There is a newer chipset that supports 4 GB or more of ram with the Core2Duo but it still needs a 64 it OS or PAE to use all of it.
    All is not lost however, even with only 3 GB usable in my machine my (2) 2 GB matched pair of Corsair ram is running in full synchronous Dual Channel mode. If I were to have tried to save money by installing a 2 GB and a 1 GB stick (since 3 GB is all I can use) I would be running in asynchronous Dual Channel mode with no speed advantage.

    I can't change my chipset because I'm using a notebook computer.
     
  12. unawave

    unawave New Member

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    I have installed the patch and it works fine - even with 8 GB RAM.
    I do a virus scan from a Linux live CD with three up-to-date virus scanner: Avira Antivirus, Bitdefender and Kaspersky Anti Virus (also a Russian program !). Up-to-date virus signatures were loaded from Internet. And I don't find any harmful.
    ??? The download link works.
    No paid membership is necessary.
     
  13. RAK

    RAK Extraordinary Member

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    The fact that you can only use 3.25 of your total 4 in memory, is a different issue. The .75 is being used by your system.
    It has been around, as the OP indicates, since 2003.

    " and the test shows that I can use all of this 8 GB RAM."

    Which test was that? I have a chip problem on one of my computers. It will run perfectly well on 2Gbs. Putting in 4 gbs causes, among other small problems, the Windows dual boot menu to vanish, and I , by default , boot into the main OS. During the boot period, the computer is in basic VGA mode unitl it intercepts the OS. In the desktop, the various areas (system information etc) show I am using the full 4GBs. I have no indication that anything is responding faster. A memory check, however, shows I have a failure on 2GBS.

    A 32 bit OS can only use 4GB of memory total, that means if you have 4GB of ram and your graphic card has 1GB of ram, you have a total of 5GB of memory. Out of that 5GB of memory, you can only use 4GB total. 1GB the graphic card will take up, so now the 32bit OS can only use 3GB.
    Enabling PAE, will limit the OS to 2GB total. What PAE does is dedicate 2GB to OS and the other 2GB to anything other then the OS. Some think that some how PAE, can magically make a 32bit OS use more then 4GB, which is impossible. Perhaps a visual from MS itself might help sink it in, you can see it here: Physical Address Extension - PAE Memory and Windows
     
  14. unawave

    unawave New Member

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    As shown on the Internet site the 0.75 GB is not strictly linear.
    With 0 MB or 128 MB Graphic card RAM the usable RAM is 3.5 GB
    With 256 MB, 512 MB or 1024 MB Graphic card RAM the usable RAM is 3.25 GB ​

    My test (page file was disabled): With 8 GB RAM I do this test: I installed "VMware Player 3" and created a virtual machine with 5 GB of RAM. And this works.​

    In Windows 32 bit any single application can use 2 GB of RAM. The remaining 2 GB is used for the operating system (unless you use the /3GB switch - than any single application can use 3 GB of RAM - the remaining 1 GB is used for the operating system).​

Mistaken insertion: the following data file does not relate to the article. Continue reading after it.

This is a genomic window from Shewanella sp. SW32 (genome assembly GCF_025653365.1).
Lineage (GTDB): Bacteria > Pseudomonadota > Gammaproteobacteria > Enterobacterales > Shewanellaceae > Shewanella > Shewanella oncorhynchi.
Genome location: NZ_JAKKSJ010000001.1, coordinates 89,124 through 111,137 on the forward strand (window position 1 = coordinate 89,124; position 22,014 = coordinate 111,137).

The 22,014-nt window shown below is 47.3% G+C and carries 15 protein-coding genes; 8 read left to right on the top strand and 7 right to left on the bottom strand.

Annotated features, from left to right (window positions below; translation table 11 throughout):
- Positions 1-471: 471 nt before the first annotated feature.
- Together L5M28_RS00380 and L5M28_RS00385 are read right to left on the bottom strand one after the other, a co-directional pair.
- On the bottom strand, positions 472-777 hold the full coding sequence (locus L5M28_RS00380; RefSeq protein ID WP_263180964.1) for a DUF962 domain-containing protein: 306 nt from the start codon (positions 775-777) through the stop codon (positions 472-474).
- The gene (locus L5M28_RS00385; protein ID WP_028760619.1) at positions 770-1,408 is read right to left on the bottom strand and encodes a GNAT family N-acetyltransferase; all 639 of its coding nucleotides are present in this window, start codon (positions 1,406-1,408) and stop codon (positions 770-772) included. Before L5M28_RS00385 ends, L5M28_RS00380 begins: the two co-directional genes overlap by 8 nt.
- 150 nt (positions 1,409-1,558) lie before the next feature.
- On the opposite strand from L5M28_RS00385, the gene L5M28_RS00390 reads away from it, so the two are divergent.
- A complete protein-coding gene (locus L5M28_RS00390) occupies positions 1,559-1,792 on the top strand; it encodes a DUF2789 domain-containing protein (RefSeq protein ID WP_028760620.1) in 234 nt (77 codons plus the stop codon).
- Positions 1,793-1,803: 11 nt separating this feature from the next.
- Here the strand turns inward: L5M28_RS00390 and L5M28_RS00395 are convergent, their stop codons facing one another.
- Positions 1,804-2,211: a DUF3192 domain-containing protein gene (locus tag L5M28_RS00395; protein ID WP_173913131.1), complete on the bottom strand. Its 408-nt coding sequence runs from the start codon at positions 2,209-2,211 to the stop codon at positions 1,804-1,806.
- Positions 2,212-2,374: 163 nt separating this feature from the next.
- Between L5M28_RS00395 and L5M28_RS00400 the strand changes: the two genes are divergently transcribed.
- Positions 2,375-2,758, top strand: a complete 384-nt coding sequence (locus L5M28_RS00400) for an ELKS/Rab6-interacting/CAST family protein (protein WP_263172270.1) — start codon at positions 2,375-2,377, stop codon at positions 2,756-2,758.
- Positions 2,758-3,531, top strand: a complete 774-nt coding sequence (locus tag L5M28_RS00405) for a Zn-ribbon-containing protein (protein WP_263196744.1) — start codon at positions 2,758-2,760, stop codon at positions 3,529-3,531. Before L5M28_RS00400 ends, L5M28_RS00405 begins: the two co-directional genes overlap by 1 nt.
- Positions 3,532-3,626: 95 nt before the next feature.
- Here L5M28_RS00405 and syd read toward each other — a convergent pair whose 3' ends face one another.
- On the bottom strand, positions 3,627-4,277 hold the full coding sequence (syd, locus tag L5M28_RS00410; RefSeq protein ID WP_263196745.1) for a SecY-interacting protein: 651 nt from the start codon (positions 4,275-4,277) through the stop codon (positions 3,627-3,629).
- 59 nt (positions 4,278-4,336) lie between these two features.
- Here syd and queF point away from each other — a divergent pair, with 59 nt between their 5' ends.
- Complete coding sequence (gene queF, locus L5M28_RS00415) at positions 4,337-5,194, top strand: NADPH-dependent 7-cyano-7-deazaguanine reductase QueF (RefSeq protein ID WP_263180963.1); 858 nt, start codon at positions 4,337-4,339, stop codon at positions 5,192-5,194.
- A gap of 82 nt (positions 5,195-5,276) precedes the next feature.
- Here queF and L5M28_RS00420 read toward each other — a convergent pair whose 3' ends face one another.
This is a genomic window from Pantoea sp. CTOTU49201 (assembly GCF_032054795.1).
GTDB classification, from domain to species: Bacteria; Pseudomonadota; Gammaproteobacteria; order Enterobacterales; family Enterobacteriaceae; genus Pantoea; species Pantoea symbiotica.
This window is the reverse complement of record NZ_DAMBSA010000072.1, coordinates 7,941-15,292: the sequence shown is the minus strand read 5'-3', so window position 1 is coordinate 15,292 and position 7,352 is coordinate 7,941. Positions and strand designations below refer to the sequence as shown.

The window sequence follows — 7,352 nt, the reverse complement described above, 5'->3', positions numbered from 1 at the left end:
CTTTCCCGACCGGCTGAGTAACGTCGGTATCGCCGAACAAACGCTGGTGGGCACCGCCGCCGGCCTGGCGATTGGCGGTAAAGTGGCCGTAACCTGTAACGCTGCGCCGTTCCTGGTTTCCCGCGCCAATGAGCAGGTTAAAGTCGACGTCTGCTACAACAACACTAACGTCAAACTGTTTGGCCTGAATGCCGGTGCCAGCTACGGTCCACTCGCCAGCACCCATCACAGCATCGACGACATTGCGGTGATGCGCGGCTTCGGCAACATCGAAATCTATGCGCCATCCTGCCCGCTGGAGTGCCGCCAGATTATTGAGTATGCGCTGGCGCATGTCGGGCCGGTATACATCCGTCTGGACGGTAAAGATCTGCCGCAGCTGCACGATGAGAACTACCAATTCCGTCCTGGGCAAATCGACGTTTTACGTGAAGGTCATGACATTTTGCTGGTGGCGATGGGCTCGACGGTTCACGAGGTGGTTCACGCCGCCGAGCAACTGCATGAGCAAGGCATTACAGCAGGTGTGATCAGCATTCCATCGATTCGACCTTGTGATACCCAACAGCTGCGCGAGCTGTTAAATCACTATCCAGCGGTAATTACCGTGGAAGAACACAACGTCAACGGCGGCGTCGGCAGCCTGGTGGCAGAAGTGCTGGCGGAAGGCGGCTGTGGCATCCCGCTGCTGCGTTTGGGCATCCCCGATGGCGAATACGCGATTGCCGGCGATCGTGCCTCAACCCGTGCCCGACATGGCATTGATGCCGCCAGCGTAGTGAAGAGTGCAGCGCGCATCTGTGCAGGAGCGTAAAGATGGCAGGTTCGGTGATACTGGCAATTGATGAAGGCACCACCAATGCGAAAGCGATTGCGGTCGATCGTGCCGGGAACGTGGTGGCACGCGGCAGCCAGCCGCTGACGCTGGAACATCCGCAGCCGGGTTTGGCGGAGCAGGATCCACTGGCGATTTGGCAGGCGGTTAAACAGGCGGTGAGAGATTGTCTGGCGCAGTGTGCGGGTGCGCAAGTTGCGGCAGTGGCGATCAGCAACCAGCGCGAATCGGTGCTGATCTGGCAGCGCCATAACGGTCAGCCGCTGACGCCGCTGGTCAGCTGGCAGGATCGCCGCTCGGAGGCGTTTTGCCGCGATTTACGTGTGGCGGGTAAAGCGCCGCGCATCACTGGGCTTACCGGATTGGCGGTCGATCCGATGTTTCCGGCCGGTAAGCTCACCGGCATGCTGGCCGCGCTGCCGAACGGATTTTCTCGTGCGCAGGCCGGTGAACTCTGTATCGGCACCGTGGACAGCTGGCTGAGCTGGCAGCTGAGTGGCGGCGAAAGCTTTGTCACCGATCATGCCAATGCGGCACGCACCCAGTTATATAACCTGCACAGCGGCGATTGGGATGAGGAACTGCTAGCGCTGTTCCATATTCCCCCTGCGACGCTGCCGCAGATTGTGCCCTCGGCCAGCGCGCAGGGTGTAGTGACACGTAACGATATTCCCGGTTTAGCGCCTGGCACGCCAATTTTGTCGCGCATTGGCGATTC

So: When you use e.g. 4 applications and every single application uses 1 GB of RAM then 2 inactive applications are swapped to the page file - and this is slow because hard disk access is much slower then RAM access. So you only see a performance enhancement when you use many applications which uses much RAM - and when page file is involved.​

    In your quoted link from Microsoft you can read:
    "support for PAE memory is typically associated with support for more than 4 GB of RAM"​

    But your quote shows just the opposite:
    In first table you can read: ​


    Maximum memory support with PAE:
    • Windows 2000 Advanced Server, 32 bit, 8 GB of physical RAM​
    • Windows 2000 Datacenter Server, 32 bit, 32 GB of physical RAM​
    • Windows Server 2003, Enterprise Edition, 32 bit, 32 GB of physical RAM​
    • Windows Server 2003, Datacenter Edition, 32 bit, 64 GB of physical RAM​
    • Windows Server 2003 SP1, Enterprise Edition, 32 bit, 64 GB of physical RAM​
     
  15. unawave

    unawave New Member

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    The patch to enable using up to 64 Gb in Windows 7 32 Bit is now available in English. Details see here.
     
  16. fjgold

    fjgold New Member

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    So mathematical laws don't apply according to the russians concerning the use of ram in a 32 bit system.
    Even in english I don't trust this program.
    From my experience with Linux I know how fragile a kernel can be so I won't use any "patch" that messes with the kernel.
    Especially if the patch purports to help do something the math says can't be done.

    My take on this debate: If you are using a 32 bit OS it is mathematically impossible to use more that 4 GB of ram.
    There is no "switch" in the kernel that can be turned off\on to avoid this mathematical certainty.
    Possibly MS has placed a limit in the kernel so that no more than 4 GB can be used in 32 bit windows to prevent the OS from
    trying to do something it can't do.
    To bypass a protective feature like this would be foolhardy in IMHO.

    Even if you have a system with a 64 bit processor and the chipset\motherboard supports more than 4 GB of ram
    You still can't use more than 4 GB of ram with a 32 bit OS.
    Install a 64 bit OS and be done with it.